It is difficult to grasp that the year is already so far along. Plans are being made for winter getaways and where Christmas will be spent. But just as you are making holiday and shopping plans, so too are scammers.
With the end-of-year shopping spree reaching billions of dollars, criminals will look for their piece of the financial pie. Every year a variety of online scams are deployed to part you with your money and personal information. Tap or click here to see last year’s top holiday scams to watch for.
But some thieves are trying to get first dibs on this season, as holiday-themed scams have already been making the rounds. Here is what to look out for so that you don’t fall victim.
Here’s the backstory
As our preference shifts from physical stores to online marketplaces, the risk of being caught up in a scam has increased. The Better Business Bureau (BBB) says that online purchases have been in the top three riskiest since 2017.
The holiday shopping season will also start earlier than previous years, with scammers trying to capitalize on the influx of purchases. This means the scams will be diversified and tap into what people are most searching, or what is popular.
The BBB surveyed people who use online shopping, and 64% reported they were looking for something specific before being caught in a scam. Of the people surveyed, it became clear that you can’t always trust package tracking details.
A shocking 30% of people received fake tracking information, while 36% didn’t receive any tracking details at all. It might change this year, but the BBB found pets and pet supplies the riskiest category to shop for online.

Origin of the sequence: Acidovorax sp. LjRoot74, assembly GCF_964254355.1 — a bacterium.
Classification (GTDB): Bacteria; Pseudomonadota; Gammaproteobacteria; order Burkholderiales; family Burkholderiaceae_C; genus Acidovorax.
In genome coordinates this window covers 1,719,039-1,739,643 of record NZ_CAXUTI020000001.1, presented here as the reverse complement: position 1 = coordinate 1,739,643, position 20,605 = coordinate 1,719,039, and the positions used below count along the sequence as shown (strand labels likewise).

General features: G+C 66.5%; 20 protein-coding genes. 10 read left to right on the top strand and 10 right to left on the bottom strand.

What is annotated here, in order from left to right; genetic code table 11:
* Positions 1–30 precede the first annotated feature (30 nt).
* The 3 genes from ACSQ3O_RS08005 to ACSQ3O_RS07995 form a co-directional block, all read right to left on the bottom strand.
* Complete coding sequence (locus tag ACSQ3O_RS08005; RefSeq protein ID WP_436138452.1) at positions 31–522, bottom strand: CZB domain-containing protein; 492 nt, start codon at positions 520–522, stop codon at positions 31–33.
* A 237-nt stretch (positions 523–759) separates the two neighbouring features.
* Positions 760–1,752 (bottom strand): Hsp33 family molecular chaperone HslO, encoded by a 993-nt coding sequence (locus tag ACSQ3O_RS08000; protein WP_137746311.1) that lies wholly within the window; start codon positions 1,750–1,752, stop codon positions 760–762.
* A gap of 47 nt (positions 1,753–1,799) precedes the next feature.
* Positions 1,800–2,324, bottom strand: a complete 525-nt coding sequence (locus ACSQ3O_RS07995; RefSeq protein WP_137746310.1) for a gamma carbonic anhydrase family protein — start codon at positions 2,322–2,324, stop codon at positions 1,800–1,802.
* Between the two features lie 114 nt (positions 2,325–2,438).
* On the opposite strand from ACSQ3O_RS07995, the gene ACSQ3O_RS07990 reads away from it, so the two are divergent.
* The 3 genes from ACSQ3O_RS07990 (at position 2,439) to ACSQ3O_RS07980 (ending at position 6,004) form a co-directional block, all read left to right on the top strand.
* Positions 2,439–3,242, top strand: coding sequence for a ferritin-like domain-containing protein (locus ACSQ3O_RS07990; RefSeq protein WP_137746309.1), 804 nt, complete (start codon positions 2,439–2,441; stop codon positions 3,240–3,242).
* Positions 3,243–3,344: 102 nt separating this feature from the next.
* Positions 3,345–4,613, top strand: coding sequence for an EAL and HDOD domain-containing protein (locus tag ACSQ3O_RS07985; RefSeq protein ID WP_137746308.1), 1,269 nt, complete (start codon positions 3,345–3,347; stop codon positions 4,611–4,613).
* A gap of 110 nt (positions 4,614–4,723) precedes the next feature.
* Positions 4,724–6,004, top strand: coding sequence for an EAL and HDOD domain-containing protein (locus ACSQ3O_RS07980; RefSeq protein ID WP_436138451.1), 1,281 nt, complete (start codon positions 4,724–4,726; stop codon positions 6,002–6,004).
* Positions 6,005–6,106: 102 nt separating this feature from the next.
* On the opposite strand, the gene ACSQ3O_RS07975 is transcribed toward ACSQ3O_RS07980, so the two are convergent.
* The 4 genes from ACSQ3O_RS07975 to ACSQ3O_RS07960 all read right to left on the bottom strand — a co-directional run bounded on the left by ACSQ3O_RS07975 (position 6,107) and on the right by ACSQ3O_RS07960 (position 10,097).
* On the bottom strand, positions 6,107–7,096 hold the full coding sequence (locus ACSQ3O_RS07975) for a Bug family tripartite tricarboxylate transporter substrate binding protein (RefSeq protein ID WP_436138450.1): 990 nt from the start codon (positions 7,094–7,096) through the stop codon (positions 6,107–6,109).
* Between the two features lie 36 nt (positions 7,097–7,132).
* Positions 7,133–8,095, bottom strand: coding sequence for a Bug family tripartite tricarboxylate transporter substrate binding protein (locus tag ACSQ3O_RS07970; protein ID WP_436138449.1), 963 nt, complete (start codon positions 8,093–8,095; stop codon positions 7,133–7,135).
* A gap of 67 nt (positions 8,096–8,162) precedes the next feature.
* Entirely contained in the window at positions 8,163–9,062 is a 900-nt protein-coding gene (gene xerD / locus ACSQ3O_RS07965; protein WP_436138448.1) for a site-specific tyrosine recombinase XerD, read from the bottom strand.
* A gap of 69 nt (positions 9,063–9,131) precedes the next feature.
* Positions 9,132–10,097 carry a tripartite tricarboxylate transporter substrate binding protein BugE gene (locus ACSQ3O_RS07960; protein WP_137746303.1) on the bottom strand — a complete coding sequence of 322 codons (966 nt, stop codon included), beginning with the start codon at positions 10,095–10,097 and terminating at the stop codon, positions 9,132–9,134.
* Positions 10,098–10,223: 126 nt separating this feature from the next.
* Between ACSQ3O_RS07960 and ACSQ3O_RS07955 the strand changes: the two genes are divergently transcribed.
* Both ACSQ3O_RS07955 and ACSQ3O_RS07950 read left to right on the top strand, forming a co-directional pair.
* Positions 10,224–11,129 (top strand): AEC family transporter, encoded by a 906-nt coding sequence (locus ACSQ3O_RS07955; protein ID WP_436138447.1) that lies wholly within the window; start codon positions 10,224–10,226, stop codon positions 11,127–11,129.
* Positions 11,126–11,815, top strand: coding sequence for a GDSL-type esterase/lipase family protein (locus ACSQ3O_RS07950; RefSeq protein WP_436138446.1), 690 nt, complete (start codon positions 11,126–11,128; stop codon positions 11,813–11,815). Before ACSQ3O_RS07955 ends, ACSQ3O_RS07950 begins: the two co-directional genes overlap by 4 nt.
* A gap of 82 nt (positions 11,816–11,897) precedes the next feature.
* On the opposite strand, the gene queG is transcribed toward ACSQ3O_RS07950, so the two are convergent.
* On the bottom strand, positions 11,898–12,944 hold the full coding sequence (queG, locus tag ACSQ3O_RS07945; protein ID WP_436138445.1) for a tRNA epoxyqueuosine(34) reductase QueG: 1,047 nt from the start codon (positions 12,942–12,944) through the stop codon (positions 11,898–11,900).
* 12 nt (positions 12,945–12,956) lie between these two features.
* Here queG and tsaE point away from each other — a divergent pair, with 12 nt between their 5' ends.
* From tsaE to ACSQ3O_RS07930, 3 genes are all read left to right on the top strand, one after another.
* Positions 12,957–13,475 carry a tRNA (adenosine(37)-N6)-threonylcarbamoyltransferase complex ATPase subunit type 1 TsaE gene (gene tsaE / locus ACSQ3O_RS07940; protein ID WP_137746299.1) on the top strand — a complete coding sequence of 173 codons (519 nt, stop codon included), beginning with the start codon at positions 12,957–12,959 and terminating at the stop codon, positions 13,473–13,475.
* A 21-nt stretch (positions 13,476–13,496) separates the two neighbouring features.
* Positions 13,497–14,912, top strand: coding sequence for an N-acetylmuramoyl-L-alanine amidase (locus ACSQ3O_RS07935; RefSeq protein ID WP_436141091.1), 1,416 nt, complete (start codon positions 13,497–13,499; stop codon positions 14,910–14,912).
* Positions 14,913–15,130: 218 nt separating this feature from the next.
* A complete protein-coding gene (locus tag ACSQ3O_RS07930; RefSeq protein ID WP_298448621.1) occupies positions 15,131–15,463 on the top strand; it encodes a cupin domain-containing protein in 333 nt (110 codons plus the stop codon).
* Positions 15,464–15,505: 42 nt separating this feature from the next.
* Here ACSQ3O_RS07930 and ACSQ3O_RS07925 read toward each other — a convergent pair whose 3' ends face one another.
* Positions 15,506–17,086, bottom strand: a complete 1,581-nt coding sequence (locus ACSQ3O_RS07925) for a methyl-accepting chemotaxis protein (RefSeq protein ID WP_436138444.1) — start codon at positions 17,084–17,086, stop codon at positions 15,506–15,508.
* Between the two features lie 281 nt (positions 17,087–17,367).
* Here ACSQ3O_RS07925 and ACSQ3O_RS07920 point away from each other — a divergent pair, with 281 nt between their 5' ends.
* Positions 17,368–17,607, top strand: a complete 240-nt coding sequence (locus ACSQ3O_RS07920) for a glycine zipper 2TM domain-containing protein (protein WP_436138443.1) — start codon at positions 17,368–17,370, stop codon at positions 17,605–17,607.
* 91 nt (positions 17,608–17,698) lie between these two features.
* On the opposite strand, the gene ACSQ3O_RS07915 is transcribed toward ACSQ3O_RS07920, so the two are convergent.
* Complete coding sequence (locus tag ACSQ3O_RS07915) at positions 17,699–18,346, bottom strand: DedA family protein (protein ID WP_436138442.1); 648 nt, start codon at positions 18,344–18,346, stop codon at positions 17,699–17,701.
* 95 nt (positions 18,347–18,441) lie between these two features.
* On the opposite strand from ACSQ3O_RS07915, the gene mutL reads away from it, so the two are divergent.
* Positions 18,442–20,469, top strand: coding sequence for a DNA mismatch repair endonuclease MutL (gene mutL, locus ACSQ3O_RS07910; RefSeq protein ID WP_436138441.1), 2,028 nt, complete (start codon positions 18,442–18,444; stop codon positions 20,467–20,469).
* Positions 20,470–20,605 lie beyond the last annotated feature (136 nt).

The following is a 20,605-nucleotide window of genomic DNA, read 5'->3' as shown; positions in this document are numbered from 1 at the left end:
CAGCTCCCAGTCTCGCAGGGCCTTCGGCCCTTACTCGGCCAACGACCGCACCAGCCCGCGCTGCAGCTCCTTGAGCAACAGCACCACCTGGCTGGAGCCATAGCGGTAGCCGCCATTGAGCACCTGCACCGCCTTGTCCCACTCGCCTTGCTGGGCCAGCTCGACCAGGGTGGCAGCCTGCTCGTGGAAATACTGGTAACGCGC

How to avoid online shopping scams
Vigilance is the key to staying safe and looking for anything that seems out of the ordinary. Scammers often change up their tactics, so what worked last year might not be deployed again. Here are some ways to protect your wallet:
- Before you buy any product, do some research. Check other websites to see if the price is comparable to others.
- If you find something at a considerable discount, proceed with caution. Ensure that it isn’t a deal that is too good to be true.
- Beware of fake shopping websites. You might find something at a lower price elsewhere but should stick to well-known retailers and websites.
- Check that web address before you buy anything. If the URL doesn’t look like the address you expected, it could be a spoofed site. Legitimate sites will have a secure protocol if you can buy something. This can be seen in the HTTPS part of a URL.
- Don’t trust ads found on social media. Targeted advertising will show you products you have been searching for, and scammers can tailor these ads to lure you into a scam.
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